Mara’s so angry now that she’s literally trembling as she pushes her chair out and stands.
“I found out because my manager at City Girls, Clarissa, spilled the beans. She said you’ve been stealing City Girls escorts to work as prostitutes for you. And the worst thing is that she’s right. You recently asked me to hostess at an upcoming Club Z event. That’s all I am to you, isn’t it? Property to generate money for your coffers.”
That’s not true at all. Well, some of it is true because at first, we were intent on recruiting Mara, but not anymore. We adore the curvy girl, and want to keep her for ourselves, but somehow, things got out of hand.
“Look, honey—” I begin, but Mara cuts me off.
“No, you look!” she screams. “You’ve been pushing my limits from the start and now I know why. We met in a private room. You brought your own champagne. And then you fucked me in the ass with your own dildo on our first date!” she shrieks. “Who does that? You’ve violated every rule that governs escorts, and you yourself run a sex club! Don’t you know how despicable that is?”
I bite my tongue.
“It is, honey. It is,” Clay says in a low raspy voice. “And we’re so sorry.”
But Mara cuts him off.
“Sorry doesn’t cut it!” she screams. “It was all to get me to this place, right? So that at the next Club Z event, I’d be nude and ready to fuck one of your clients for money. You’d get paid the big bucks while watching me get drilled by another man.”
Now that’s going too far.
“No, we weren’t thinking that,” I immediately state. “We weren’t going to share you with anyone.”
“Then what does being a hostess entail?” she wails. “You’re lying! I hate you both!”
Then, Mara turns and runs from the dining room, grabbing her purse on the way out. The front door slams as she exits, and my brother and I are left with the remains of our steaming spaghetti dinner.
“Should we follow her?” my brother asks into the silence.
I shake my head, cursing our actions. “No. She needs time and space.”
“We can’t lose her,” he replies in a low voice.
I nod, unable to say anything more because I don’t want to lose Mara, either. But how do we explain what happened? After all, in the beginning, yes, we were intent on recruiting her to join our stable of girls. But now, we’ve lost something much more precious: the woman we love.
* * *
It’s been a miserable week, and I turn over in bed, my eyelids glued shut from dried tears. I can’t believe that just seven days ago, I was living in a dreamland while sleeping with the twins every night. I literally thought I was in a relationship with Casper and Clay when the whole time, they were playing me. They were grooming me to work for them, with the added caveat that I’d have sex with other men. The thought makes me nauseous and I lean over and vomit in the trash can next to my small bed.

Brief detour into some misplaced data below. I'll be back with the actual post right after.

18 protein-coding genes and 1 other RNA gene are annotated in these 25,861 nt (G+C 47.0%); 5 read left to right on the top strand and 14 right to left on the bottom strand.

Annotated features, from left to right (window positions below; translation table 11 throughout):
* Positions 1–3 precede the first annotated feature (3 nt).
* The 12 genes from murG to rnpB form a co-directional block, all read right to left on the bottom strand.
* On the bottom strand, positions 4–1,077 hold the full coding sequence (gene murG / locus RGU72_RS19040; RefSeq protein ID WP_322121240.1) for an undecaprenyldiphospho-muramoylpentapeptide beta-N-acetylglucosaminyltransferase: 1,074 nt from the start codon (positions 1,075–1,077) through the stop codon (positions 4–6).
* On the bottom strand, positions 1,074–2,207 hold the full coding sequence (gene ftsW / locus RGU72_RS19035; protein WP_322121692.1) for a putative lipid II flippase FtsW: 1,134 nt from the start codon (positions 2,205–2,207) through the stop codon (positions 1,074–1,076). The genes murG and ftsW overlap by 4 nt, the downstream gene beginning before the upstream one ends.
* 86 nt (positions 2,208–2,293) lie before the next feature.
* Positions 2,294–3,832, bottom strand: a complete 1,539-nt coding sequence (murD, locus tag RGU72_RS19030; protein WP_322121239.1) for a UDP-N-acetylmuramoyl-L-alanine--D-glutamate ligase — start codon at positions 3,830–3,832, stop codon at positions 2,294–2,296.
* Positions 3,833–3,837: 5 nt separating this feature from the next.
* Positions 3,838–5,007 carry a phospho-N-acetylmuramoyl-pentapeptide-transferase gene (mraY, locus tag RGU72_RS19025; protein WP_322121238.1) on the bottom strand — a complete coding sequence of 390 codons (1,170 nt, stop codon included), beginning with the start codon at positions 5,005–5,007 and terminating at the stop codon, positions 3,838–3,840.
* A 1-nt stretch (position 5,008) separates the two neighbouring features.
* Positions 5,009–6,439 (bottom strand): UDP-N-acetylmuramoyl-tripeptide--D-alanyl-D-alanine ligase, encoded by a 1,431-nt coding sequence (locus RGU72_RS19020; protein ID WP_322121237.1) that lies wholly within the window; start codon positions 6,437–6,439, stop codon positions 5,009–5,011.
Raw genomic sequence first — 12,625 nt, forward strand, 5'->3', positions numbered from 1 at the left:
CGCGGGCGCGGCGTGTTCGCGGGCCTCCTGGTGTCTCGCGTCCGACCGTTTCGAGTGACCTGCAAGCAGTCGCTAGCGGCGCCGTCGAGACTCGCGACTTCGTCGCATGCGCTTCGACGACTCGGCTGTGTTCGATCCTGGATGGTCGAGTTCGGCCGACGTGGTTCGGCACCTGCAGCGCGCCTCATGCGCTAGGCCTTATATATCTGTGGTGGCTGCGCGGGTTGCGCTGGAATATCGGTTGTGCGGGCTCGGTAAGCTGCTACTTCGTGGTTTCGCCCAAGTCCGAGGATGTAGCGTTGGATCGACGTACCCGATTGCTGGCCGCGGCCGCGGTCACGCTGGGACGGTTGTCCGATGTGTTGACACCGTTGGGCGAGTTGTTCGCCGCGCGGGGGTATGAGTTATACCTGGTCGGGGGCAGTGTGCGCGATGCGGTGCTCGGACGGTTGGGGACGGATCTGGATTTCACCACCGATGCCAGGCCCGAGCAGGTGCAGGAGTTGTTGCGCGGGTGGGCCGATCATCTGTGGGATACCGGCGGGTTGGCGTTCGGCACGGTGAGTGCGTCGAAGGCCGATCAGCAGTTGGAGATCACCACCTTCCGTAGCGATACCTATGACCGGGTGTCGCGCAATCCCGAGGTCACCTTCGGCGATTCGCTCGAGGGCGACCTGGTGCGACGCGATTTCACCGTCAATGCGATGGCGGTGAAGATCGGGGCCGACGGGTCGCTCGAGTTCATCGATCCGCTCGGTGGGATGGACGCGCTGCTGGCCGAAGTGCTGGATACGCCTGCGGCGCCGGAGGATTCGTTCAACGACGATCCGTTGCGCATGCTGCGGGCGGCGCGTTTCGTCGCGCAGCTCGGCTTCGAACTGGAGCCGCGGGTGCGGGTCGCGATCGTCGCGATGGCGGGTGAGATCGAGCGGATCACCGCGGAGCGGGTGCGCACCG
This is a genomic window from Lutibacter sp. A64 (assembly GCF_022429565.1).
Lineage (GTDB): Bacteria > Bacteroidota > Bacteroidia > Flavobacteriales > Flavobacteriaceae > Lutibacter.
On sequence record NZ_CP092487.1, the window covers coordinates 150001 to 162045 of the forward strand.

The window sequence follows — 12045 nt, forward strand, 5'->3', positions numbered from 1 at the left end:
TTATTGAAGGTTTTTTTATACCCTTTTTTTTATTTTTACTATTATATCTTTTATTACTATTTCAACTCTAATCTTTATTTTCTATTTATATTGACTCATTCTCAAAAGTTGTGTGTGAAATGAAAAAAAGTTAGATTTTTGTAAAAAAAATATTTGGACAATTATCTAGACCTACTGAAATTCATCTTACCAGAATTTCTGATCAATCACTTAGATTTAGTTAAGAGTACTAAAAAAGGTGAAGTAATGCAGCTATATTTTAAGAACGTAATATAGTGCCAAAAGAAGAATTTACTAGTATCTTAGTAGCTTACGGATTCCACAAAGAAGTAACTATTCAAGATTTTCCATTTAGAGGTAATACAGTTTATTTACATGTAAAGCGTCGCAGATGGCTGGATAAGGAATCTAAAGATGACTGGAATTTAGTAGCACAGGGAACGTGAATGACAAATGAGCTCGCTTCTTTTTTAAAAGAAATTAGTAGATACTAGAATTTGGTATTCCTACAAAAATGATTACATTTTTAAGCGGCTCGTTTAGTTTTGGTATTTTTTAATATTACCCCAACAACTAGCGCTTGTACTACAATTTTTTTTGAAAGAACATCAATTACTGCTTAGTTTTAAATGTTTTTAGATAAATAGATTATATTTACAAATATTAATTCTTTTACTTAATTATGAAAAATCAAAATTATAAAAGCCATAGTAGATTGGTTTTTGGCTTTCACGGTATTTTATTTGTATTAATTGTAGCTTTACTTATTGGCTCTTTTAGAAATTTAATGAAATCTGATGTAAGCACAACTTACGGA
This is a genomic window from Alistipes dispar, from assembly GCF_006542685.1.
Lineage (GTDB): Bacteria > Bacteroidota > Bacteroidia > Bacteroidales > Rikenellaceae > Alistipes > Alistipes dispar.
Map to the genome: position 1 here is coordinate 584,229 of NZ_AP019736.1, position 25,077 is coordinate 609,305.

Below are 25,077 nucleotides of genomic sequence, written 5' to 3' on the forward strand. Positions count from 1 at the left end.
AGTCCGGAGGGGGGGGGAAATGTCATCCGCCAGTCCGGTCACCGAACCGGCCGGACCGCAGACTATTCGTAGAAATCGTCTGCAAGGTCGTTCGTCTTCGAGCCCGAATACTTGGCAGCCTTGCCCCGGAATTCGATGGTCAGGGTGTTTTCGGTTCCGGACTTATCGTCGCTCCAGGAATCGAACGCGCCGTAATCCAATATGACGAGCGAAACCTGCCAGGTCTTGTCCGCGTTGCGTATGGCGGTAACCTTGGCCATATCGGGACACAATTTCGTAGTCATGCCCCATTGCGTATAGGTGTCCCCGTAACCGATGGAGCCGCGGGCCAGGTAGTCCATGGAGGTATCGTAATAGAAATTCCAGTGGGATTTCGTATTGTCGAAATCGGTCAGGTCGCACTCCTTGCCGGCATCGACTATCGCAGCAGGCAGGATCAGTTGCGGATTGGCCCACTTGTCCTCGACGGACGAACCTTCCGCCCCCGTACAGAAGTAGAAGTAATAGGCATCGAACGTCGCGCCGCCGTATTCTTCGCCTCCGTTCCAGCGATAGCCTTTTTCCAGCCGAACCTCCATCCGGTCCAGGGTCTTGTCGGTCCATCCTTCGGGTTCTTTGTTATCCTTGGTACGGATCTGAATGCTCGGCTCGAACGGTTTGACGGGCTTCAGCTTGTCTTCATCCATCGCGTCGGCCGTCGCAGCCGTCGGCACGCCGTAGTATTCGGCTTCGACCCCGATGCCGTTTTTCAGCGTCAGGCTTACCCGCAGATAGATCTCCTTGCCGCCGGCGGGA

It stinks in my apartment from the puke, but it doesn’t matter. No one’s going to visit, and I haven’t left my place since I got back after that failed dinner. The memory makes me nauseous again, and sure enough, another stream of bile shoots out, hitting the metal garbage can with a disgusting splatter.
I heave a big breath. Why is this happening? But it’s all too clear because my hand falls to the tiny bump my stomach. I’m still expecting the twins’ baby, even if they betrayed me. A child is growing inside me and suddenly tears spring to my eyes as I say a mental hello. Even if its parents are totally screwed up, I still want him or her to be okay.
Slowly, I heave myself out of bed. I need to take care of my son or daughter, and that means getting some food into my stomach. Stumbling, I make my way to the closet and slip into a long jacket that hopefully hides the stains on my sweats. Then, I shuffle down the stairs of my apartment building before stepping outside.
Bright sunlight makes me squint and shade my eyes, but oddly, New York still seems the same. People still speed walk down the sidewalks, as dogs do their business on the lone tree at the corner. Someone honks their horn angrily, only to be greeted with curses. Oh yes, New York City is the same.
The bell on the door of Sixth Avenue Espresso dings when I push it open, and thankfully, it’s empty. There’s just a single barista dressed in a black apron leaning against the counter while playing on her phone. She looks up as I approach and hastily puts the phone down. Hmm, do I know her from somewhere? Her soft features seem somewhat familiar.